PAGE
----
Friday, 22 August 2014

Attempt #56: Beer Butt chicken

In this recipe, we have Jamie saying that making this will be fun and a great crowd pleaser. And the 'crowd' in my kitchen on the day I attempted this recipe involved a 4 year old, a 7 year old and 3 fabulous 30-something adults. Young or old...we indeed found the 'up the butt' beer can be really cute and funny. And most importantly, it was super easy to make!!

The 'Before' photoshot 
- Strangely, I couldn't help it but felt that I was 'violating' the chicken when I was tying to insert that Budweiser into the chicken's butt. 

Beer Butt Chicken in the oven 
- Looking good and smelled even better as the chicken roasted very comfortably in the oven :-) 

The 'after' photoshot 
- It was golden brown, crispy and juicy. Eat while it is hot! 

Ingredients (Serves 4) 
  • 1 large whole chicken (approx. 1.5kg), preferably free-range or organic
  • 1 x 473 ml can of Budweiser or other lager
  • For the rub:

  • 1 heaped teaspoon fennel seeds
  • 1 level teaspoon cumin seeds
  • 1 level teaspoon smoked paprika
  • 1 heaped teaspoon brown sugar
  • 1 level teaspoon mild chilli powder
  • sea salt
  • freshly ground black pepper
  • olive oil

The Method

You need a standard kettle-style barbecue with a lid and a thermometer. Make sure it's tall enough to hold the upright chicken. The steam from the beer cooks the inside of the bird, so the meat ends up lovely and juicy.

Preheat your barbecue or oven to 200°C/400°F/gas 6. Take your chicken out of the fridge while you make your rub. In a pestle and mortar, bash up your fennel and cumin seeds and mix with the paprika, brown sugar, chilli powder, salt and pepper. Stir in about 3 tablespoons of olive oil until you get a nice paste. Drizzle this rub all over the chicken, inside and out, using your hands to make sure you get it into all the nooks and crannies.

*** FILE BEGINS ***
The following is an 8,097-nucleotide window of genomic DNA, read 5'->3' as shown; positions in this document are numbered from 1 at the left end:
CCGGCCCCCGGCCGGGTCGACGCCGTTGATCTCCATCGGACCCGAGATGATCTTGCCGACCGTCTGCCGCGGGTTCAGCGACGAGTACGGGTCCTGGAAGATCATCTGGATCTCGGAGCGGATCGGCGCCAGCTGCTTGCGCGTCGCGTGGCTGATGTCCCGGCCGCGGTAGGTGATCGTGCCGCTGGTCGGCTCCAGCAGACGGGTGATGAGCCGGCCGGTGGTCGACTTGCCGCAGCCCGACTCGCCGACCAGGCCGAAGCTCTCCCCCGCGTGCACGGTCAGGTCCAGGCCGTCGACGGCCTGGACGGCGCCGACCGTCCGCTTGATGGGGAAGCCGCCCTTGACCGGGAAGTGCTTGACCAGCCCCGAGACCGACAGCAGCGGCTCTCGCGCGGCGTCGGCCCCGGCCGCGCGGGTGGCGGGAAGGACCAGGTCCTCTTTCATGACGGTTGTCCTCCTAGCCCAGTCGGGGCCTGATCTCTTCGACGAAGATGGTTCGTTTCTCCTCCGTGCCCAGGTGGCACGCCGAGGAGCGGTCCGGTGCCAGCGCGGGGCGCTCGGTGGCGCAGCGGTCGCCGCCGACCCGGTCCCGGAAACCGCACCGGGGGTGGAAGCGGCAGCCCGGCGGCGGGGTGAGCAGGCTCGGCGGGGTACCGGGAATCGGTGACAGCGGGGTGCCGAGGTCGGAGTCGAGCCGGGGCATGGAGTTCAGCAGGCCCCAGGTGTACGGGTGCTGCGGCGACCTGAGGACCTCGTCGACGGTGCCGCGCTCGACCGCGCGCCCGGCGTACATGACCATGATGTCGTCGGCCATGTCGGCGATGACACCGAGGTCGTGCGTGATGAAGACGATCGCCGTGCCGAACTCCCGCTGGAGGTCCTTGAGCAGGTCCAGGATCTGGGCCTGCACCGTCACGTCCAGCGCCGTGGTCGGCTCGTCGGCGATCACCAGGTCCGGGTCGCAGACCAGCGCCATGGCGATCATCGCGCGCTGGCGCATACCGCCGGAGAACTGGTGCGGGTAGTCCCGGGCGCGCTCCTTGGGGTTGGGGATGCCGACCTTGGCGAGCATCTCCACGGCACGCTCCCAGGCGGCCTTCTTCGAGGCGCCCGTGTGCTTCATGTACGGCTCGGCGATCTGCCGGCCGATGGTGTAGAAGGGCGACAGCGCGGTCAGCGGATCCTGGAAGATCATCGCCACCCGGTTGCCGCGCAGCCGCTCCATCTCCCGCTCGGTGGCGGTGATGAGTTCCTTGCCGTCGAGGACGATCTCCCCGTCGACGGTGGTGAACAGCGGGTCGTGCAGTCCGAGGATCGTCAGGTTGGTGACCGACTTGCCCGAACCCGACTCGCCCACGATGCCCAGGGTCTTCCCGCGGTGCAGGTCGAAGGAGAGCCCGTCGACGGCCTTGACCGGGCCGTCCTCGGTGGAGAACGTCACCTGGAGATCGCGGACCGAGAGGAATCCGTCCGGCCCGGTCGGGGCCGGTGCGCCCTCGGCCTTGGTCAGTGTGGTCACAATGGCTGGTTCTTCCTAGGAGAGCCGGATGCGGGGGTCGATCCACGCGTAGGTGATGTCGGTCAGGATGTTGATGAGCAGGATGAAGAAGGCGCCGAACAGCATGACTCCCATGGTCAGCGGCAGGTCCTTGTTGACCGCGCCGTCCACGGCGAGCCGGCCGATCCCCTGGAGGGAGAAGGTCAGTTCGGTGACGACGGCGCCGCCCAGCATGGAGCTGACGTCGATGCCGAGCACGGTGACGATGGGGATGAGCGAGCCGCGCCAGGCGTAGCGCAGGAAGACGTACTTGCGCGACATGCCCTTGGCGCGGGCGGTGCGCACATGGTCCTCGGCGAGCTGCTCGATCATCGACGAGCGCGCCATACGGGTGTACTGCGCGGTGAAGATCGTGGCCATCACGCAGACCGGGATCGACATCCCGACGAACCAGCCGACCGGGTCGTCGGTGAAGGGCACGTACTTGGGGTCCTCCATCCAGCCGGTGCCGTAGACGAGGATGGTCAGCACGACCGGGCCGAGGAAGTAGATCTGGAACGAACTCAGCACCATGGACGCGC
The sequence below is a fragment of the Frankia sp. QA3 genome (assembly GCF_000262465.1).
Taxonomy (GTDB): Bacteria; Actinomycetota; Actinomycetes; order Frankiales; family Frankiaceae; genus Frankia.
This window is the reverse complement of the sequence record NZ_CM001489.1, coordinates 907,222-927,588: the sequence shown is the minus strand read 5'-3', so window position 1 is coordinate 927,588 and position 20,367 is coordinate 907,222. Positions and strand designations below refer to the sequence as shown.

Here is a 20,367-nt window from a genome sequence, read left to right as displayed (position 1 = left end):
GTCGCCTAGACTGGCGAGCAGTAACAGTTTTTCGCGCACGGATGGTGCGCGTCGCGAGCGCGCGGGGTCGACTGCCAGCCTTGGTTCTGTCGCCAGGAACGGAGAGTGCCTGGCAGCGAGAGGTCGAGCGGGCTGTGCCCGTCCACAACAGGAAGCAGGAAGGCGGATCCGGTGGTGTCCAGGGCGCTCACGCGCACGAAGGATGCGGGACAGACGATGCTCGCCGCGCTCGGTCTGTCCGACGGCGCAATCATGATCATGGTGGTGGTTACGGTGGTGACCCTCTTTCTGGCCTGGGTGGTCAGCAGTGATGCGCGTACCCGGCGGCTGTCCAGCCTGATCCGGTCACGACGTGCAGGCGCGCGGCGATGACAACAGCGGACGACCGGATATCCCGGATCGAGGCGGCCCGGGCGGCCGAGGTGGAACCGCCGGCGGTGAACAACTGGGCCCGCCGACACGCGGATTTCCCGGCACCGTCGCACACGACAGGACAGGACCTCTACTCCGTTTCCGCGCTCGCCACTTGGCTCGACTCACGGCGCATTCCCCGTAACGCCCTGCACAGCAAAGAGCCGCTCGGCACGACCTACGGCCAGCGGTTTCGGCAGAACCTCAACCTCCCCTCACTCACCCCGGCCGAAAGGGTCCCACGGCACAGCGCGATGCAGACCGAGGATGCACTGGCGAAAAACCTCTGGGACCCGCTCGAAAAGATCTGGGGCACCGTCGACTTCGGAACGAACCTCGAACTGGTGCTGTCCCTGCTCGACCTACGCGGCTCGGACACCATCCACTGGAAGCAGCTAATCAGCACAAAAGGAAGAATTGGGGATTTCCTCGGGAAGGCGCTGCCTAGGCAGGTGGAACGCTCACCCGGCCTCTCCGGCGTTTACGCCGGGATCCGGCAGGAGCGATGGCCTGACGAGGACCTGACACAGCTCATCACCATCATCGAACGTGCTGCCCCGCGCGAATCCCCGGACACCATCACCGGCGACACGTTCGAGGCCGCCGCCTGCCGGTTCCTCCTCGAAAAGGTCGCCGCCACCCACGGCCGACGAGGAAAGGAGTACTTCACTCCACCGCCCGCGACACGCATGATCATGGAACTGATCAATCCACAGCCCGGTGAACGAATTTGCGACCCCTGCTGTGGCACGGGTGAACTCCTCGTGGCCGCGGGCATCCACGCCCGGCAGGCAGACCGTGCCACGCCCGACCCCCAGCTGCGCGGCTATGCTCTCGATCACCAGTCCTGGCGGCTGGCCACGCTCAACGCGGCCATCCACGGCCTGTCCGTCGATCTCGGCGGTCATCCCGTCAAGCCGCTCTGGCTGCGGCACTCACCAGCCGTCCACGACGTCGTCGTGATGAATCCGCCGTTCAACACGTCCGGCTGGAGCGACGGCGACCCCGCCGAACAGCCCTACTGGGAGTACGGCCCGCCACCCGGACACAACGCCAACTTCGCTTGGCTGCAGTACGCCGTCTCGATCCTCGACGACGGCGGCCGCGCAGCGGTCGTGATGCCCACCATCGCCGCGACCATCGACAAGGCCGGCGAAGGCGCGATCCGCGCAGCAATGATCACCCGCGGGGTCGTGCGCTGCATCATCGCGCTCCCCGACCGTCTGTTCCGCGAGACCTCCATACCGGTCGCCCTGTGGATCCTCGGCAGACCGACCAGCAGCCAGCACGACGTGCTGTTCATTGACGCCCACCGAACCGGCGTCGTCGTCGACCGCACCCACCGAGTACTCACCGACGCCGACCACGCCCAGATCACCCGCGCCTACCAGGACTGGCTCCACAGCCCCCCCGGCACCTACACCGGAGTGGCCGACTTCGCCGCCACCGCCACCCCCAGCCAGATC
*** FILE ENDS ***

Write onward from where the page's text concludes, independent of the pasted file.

Crack your beer open, have a couple of good swigs so your can is just about half full, then lower your chicken's cavity on to the top of the can so it looks as though the chicken is sitting on the can. A bit undignified, I know, but trust me – it's going to be delicious.

If you're using the barbecue, try to strategically move a small amount of coals to the sides rather than directly underneath the chicken, so the heat radiates around it and cooks it from all angles rather than grills it. The same principle applies to roasting.

Carefully sit the chicken on the bars of your barbecue or in a tray on the very bottom of your oven. Cook for around 1 hour 10 minutes to 1 hour 30 minutes or until it's golden and delicious and the meat pulls away from the bone and the juices run clear. If this isn't the case (all barbecues and ovens are slightly different) just cook for a bit longer. 

Once done, remove the can and loosely cover your chicken with foil and a tea towel while you get some grilled veg, salad or warm breads together – but trust me, it tastes so good you won't need much else.